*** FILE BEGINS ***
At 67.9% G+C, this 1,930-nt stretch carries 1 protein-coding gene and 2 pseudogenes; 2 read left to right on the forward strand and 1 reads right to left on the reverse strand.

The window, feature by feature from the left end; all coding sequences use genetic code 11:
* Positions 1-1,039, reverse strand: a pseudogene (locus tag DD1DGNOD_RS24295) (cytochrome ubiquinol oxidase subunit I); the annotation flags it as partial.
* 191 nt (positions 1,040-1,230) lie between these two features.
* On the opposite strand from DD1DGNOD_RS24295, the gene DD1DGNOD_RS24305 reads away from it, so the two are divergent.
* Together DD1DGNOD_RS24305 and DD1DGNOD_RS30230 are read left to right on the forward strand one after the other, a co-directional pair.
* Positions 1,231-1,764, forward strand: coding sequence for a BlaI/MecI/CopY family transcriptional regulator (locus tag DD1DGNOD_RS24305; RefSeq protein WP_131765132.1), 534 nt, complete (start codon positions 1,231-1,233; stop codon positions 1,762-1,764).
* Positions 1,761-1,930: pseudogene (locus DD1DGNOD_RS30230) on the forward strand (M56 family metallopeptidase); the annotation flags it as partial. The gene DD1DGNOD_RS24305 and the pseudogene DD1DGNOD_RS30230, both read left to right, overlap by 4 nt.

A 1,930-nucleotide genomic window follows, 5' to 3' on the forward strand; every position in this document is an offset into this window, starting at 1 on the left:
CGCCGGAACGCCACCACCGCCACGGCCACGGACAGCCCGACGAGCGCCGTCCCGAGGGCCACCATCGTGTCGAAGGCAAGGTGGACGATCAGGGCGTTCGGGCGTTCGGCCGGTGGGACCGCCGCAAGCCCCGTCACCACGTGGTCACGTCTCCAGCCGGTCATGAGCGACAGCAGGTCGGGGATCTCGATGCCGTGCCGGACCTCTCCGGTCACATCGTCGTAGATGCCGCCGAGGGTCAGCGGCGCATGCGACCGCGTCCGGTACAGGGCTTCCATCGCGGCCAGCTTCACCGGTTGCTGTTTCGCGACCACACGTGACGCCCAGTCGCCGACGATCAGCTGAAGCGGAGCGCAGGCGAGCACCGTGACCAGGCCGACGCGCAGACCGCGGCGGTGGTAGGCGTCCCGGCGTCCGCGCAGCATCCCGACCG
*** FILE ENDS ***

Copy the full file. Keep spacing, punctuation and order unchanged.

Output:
At 67.9% G+C, this 1,930-nt stretch carries 1 protein-coding gene and 2 pseudogenes; 2 read left to right on the forward strand and 1 reads right to left on the reverse strand.

The window, feature by feature from the left end; all coding sequences use genetic code 11:
* Positions 1-1,039, reverse strand: a pseudogene (locus tag DD1DGNOD_RS24295) (cytochrome ubiquinol oxidase subunit I); the annotation flags it as partial.
* 191 nt (positions 1,040-1,230) lie between these two features.
* On the opposite strand from DD1DGNOD_RS24295, the gene DD1DGNOD_RS24305 reads away from it, so the two are divergent.
* Together DD1DGNOD_RS24305 and DD1DGNOD_RS30230 are read left to right on the forward strand one after the other, a co-directional pair.
* Positions 1,231-1,764, forward strand: coding sequence for a BlaI/MecI/CopY family transcriptional regulator (locus tag DD1DGNOD_RS24305; RefSeq protein WP_131765132.1), 534 nt, complete (start codon positions 1,231-1,233; stop codon positions 1,762-1,764).
* Positions 1,761-1,930: pseudogene (locus DD1DGNOD_RS30230) on the forward strand (M56 family metallopeptidase); the annotation flags it as partial. The gene DD1DGNOD_RS24305 and the pseudogene DD1DGNOD_RS30230, both read left to right, overlap by 4 nt.

A 1,930-nucleotide genomic window follows, 5' to 3' on the forward strand; every position in this document is an offset into this window, starting at 1 on the left:
CGCCGGAACGCCACCACCGCCACGGCCACGGACAGCCCGACGAGCGCCGTCCCGAGGGCCACCATCGTGTCGAAGGCAAGGTGGACGATCAGGGCGTTCGGGCGTTCGGCCGGTGGGACCGCCGCAAGCCCCGTCACCACGTGGTCACGTCTCCAGCCGGTCATGAGCGACAGCAGGTCGGGGATCTCGATGCCGTGCCGGACCTCTCCGGTCACATCGTCGTAGATGCCGCCGAGGGTCAGCGGCGCATGCGACCGCGTCCGGTACAGGGCTTCCATCGCGGCCAGCTTCACCGGTTGCTGTTTCGCGACCACACGTGACGCCCAGTCGCCGACGATCAGCTGAAGCGGAGCGCAGGCGAGCACCGTGACCAGGCCGACGCGCAGACCGCGGCGGTGGTAGGCGTCCCGGCGTCCGCGCAGCATCCCGACCG